Despite Pledge, Va. Legislators Bickering

Voters cast their ballots at Colvin Run Elementary School in Vienna on Nov. 4. The results of the fall election will affect Virginia legislative races this year.
Voters cast their ballots at Colvin Run Elementary School in Vienna on Nov. 4. The results of the fall election will affect Virginia legislative races this year. (By Tracy A Woodward -- The Washington Post)
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By Tim Craig and Anita Kumar
Washington Post Staff Writers
Tuesday, January 20, 2009

RICHMOND, Jan. 19 -- Members of the Virginia General Assembly said this was the year they needed to rise above petty political differences to make the necessary painful choices on government spending during the worst recession in a generation.

But they spent their first week in session beset by partisan bickering and testy floor fights. They fought over the seating of a just-elected Democratic delegate and introduced dozens of bills intended for partisan gain -- limiting fundraising, changing election laws, calling for an independent redistricting commission. A Democratic plan to allow early voting died in a House subcommittee Monday on a party-line vote.

At the root of the tension is an inescapable aspect of the 45-day legislative session that began last week: It's an election year.

The intersection of legislative duties and elections occurs in Virginia every two years, but those two elements are expected to clash like never before because of an unprecedented effort by both parties to gain advantage for the fall.

Democrats are preparing a massive effort to regain control of the House of Delegates, which has been in Republican hands since 1999. If Democrats can achieve that goal and keep a Democrat in the governor's mansion, the party will have total control over state government for the first time since 1993.

"There is this mood, this feeling in the air. I can feel a much more aggressive passion to get control," said Del. Paul F. Nichols (D-Prince William). "We feel there is . . . light at the end of the tunnel."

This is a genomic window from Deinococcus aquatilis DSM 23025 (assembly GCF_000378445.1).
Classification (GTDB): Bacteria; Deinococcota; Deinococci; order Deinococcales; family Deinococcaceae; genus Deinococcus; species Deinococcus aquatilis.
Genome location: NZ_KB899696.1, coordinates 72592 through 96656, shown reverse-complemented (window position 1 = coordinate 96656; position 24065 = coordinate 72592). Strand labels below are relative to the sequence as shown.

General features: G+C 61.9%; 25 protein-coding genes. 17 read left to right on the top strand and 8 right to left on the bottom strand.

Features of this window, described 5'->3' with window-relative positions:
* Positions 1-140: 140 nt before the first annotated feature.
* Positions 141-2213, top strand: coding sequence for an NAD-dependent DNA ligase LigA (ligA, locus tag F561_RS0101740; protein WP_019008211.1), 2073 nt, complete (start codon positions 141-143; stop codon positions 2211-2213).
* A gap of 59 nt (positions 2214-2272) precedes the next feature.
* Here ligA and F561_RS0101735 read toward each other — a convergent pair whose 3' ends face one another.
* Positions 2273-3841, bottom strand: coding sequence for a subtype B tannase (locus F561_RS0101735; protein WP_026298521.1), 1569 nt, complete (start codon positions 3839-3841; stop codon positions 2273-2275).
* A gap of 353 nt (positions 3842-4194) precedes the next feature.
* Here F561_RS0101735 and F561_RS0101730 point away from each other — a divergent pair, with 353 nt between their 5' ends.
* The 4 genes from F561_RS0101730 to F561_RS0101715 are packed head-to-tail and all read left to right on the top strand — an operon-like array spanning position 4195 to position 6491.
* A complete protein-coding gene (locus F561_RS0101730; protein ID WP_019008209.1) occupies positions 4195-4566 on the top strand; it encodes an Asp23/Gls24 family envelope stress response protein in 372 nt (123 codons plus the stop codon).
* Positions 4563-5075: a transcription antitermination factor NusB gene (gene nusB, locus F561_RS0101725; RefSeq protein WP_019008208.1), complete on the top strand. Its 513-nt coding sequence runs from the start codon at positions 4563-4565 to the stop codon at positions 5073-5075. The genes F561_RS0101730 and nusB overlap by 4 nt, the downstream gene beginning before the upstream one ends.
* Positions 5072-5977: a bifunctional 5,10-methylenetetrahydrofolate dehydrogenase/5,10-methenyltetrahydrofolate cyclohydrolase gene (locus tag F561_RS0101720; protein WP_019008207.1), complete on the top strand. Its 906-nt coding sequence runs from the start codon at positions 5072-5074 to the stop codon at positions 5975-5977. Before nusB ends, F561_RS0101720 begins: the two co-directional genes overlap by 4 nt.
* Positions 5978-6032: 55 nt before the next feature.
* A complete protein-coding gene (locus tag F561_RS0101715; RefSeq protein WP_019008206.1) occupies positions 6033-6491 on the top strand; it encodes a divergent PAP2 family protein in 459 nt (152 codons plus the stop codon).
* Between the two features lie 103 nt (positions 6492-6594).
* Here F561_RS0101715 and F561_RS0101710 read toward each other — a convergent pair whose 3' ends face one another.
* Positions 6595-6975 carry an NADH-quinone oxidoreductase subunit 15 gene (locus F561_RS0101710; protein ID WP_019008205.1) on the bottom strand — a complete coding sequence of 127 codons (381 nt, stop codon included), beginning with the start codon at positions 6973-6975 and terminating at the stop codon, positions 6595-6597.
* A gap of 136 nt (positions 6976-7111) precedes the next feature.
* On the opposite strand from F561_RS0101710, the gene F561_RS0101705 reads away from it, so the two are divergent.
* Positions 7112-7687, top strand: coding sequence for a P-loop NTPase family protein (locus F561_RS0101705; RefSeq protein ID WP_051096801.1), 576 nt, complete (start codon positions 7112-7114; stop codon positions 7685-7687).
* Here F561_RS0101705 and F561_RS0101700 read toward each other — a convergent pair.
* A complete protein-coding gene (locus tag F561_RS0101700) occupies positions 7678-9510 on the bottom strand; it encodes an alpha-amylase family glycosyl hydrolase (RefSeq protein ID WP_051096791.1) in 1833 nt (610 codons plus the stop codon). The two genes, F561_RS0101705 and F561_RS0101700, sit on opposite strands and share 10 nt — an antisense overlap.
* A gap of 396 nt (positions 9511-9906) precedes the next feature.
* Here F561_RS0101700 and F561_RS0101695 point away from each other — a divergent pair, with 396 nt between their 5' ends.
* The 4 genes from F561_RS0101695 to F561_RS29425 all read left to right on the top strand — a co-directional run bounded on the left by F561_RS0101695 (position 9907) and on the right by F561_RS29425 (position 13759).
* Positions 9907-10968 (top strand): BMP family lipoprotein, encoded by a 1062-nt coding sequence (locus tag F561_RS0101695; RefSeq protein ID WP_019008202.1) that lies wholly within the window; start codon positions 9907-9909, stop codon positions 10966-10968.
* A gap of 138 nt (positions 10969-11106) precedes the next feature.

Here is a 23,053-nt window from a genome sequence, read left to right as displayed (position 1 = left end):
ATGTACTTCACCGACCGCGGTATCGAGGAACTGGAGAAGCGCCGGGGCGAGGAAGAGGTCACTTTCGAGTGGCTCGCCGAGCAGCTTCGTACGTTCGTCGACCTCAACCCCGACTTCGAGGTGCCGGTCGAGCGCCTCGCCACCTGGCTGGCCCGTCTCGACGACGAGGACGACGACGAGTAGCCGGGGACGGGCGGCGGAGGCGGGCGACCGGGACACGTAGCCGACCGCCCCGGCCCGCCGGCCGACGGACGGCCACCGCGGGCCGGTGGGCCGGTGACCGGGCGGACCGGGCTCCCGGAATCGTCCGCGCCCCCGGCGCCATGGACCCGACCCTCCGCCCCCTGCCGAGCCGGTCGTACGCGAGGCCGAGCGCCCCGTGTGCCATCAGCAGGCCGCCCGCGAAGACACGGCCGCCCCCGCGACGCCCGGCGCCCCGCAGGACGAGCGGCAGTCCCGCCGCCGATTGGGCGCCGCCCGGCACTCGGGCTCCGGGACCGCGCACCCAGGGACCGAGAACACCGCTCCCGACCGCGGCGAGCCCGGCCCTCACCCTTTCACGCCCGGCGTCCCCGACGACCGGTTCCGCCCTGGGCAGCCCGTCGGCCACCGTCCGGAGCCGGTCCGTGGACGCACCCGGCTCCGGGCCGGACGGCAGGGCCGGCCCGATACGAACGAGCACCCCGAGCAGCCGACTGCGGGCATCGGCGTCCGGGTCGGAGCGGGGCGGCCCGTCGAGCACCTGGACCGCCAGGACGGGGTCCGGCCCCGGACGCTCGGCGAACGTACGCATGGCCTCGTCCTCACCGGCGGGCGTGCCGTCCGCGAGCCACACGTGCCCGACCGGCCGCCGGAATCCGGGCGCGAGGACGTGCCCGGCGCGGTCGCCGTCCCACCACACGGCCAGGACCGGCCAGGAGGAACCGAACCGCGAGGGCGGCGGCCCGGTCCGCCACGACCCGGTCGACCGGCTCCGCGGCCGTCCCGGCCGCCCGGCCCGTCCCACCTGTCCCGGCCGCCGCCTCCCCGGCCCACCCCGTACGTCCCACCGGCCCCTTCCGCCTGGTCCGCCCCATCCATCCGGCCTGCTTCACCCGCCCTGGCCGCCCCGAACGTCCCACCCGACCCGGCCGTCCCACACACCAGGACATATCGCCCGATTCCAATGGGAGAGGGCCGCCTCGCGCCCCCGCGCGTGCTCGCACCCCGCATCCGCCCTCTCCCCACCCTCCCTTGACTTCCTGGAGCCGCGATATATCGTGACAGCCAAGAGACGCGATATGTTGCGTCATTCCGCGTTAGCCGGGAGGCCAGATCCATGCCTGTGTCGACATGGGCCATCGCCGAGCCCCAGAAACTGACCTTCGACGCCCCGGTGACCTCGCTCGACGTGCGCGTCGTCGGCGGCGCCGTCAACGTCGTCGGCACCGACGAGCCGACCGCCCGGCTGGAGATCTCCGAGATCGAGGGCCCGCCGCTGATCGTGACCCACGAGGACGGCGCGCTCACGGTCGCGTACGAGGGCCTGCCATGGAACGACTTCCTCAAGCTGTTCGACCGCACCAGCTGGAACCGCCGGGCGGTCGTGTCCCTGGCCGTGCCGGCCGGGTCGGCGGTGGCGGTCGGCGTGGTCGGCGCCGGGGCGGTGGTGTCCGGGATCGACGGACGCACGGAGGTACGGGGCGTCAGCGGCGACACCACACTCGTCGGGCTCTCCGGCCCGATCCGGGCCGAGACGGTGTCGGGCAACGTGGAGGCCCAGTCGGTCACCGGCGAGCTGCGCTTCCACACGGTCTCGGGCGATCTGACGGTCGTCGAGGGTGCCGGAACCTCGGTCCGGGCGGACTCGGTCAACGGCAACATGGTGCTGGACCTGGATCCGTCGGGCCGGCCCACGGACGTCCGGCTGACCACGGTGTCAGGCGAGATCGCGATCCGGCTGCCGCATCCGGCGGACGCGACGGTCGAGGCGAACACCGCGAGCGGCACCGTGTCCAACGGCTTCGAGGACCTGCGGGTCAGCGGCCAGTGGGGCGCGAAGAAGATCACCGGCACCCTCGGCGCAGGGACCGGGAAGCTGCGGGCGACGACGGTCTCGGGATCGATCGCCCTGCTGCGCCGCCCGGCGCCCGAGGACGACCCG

Republicans, tired of losing statewide races, vow not to cede any more ground to Democrats. Instead, Republicans say they will be the party on the offense, targeting Democratic incumbents in the House and pouring money into Attorney General Robert F. McDonnell's campaign for governor.

"They are going to see a new Republican Party in 2009," said Lt. Gov. Bill Bolling (R), who is running for reelection.

The stakes are higher this year than most. Legislators must cut at least $3 billion from the state's two-year, $77 billion budget, which will require deep reductions in vital government services such as health care.

Leaders of both parties have pledged to work together to find a solution to the shortfall. But Sen. R. Creigh Deeds (D-Bath), a candidate for governor, said, "You can bet when there is a big election, it's going to have an impact" on how much is accomplished.

Delegates spent the first three days fighting over the refusal of House Republican leaders to seat Democrat Charniele Herring, the certified winner of an Alexandria area election last week, and the passage of a bill aimed at the Democrats' annual fundraiser.

House Minority Leader Ward L. Armstrong (D-Henry) said politics and the looming elections are interfering "with our getting things done."

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